The Government has published the Green Paper on its new Industrial Strategy, setting out plans to boost productivity and secure the UK’s future as a global, competitive nation.

CaSE welcomes the Government's comprehensive approach, using the UK's strengths in research and innovation and underpinning with measures to boost STEM skills.

Dr Sarah Main, Executive Director of CaSE, said:

"An industrial strategy sets the agenda for a generation. It's great to see the Government today placing science, research and innovation at the heart of the industrial strategy and the UK's future. Our success in these areas already gives us a global edge which we will surely use in developing our new diplomatic and trade relations. To retain our global edge, we must enable UK's industry to adapt to and embrace the innovations we cannot yet imagine, so it's important the sector deals of the industrial strategy leave room for new fields to emerge and flourish."

"It's heartening to see the Government addressing STEM skills as part of the industrial strategy. The UK has had a persistent shortage of STEM skills in recent years and jobs requiring STEM skills are expected to grow at twice the rate of others in the next decade. When we look at who does science and engineering jobs today, we can see that many in UK society are not drawn to or encouraged to pursue STEM subjects. It is crucial we make sure every child feels capable and comfortable with using the skills of science, maths and engineering to pursue their ideas, so that they will be able to thrive in the jobs of tomorrow."

The UK science base is well-placed to support the Government's aims to deliver an industrial strategy for the whole of the UK as it is already spread across the UK. Universities and further education colleges are present in towns and cities throughout the UK and are well-practised at connecting research, innovation and industry in local areas. Indeed universities and FE colleges already partner successfully to deliver high skill apprenticeships and technical training.

​CaSE will take up the invitation to contribute to the Government's ​industrial strategy and will consult with and feed in the views of our broad membership across colleges, universities, industry, research institutes, charities and trade unions.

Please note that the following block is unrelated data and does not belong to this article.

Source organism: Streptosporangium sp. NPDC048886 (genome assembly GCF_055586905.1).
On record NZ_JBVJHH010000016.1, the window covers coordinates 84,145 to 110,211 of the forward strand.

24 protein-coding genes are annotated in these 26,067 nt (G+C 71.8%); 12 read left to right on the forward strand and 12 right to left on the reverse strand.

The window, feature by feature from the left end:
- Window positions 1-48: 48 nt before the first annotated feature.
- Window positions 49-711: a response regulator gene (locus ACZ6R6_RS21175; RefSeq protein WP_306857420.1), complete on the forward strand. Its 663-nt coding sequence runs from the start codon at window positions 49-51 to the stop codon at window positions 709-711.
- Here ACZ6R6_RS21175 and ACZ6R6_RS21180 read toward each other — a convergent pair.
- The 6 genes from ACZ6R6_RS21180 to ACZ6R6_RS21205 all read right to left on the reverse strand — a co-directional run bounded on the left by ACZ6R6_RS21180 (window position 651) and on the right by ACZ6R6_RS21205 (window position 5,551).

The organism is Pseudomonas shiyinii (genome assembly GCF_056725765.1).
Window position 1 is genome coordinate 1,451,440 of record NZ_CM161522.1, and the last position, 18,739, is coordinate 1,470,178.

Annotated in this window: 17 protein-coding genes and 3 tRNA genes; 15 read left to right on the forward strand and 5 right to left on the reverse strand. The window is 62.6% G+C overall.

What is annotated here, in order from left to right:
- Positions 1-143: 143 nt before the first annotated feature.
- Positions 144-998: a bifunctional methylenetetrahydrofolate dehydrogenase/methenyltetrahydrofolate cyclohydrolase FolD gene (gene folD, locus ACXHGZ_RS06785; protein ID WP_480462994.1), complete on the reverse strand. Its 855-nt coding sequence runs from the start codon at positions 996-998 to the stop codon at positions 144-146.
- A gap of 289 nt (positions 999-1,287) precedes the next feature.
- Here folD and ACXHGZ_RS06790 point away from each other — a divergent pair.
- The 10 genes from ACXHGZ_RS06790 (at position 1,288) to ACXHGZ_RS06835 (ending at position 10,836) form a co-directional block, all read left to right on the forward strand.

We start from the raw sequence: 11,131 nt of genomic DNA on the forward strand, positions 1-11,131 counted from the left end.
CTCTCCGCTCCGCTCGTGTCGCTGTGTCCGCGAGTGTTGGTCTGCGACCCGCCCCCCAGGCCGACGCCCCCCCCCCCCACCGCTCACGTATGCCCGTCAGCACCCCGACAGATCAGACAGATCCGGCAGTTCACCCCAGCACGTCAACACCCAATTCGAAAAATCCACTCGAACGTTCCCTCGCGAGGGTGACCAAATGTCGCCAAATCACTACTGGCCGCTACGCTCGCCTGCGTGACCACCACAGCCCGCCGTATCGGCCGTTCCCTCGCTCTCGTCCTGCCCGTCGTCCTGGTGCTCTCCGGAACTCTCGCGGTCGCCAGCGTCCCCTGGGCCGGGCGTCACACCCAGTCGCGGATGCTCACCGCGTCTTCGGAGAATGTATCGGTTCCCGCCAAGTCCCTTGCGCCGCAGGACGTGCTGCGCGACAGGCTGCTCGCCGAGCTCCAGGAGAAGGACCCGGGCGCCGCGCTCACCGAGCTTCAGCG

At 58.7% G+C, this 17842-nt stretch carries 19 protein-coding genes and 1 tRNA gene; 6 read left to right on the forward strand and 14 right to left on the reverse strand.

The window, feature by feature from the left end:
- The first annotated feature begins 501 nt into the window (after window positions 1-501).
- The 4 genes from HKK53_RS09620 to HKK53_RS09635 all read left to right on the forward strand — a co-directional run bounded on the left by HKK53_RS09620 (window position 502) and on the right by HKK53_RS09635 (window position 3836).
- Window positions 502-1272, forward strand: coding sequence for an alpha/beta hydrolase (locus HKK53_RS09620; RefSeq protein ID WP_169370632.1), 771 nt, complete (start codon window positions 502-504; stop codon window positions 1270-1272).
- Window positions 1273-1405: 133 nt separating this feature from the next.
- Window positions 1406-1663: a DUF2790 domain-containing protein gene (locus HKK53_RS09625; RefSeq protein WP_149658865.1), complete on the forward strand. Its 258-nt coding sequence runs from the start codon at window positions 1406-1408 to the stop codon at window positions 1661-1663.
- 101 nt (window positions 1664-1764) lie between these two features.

Notes

The Green Paper echoes calls made by CaSE, that science and engineering apprenticeships should link to professional registration standards to ensure transparency, quality and accountability; and a commitment to closing the Further Education STEM funding gap to ensure that STEM courses are high quality and feasible to deliver. These calls can be found in our 2015 education and skills election briefing.

Proposals put forward in the Green Paper include:

  • £170m of new capital funding to establish prestigious Institutes of Technology
  • Range of support for sectors, including addressing regulatory barriers to innovation and growth, using trade and investment deals to increase exports, and supporting the creation of new institutions to provide leadership, support innovation or boost skills
  • Action to tackle shortages of STEM skills
  • Plans to use the successful free school model to expand the provision of specialist maths education across the country
  • Testing ambitious new approaches to encourage lifelong learning

You can read the Social Market Foundation/EDF Energy report Jobs of the Future, published last week, which reveals that STEM jobs will grow at double the rate of other occupations between now and 2023.

You can also read CaSE’s response to the extra £2 billion investment in R&D announced by the Government in the 2016 Autumn Statement.

  

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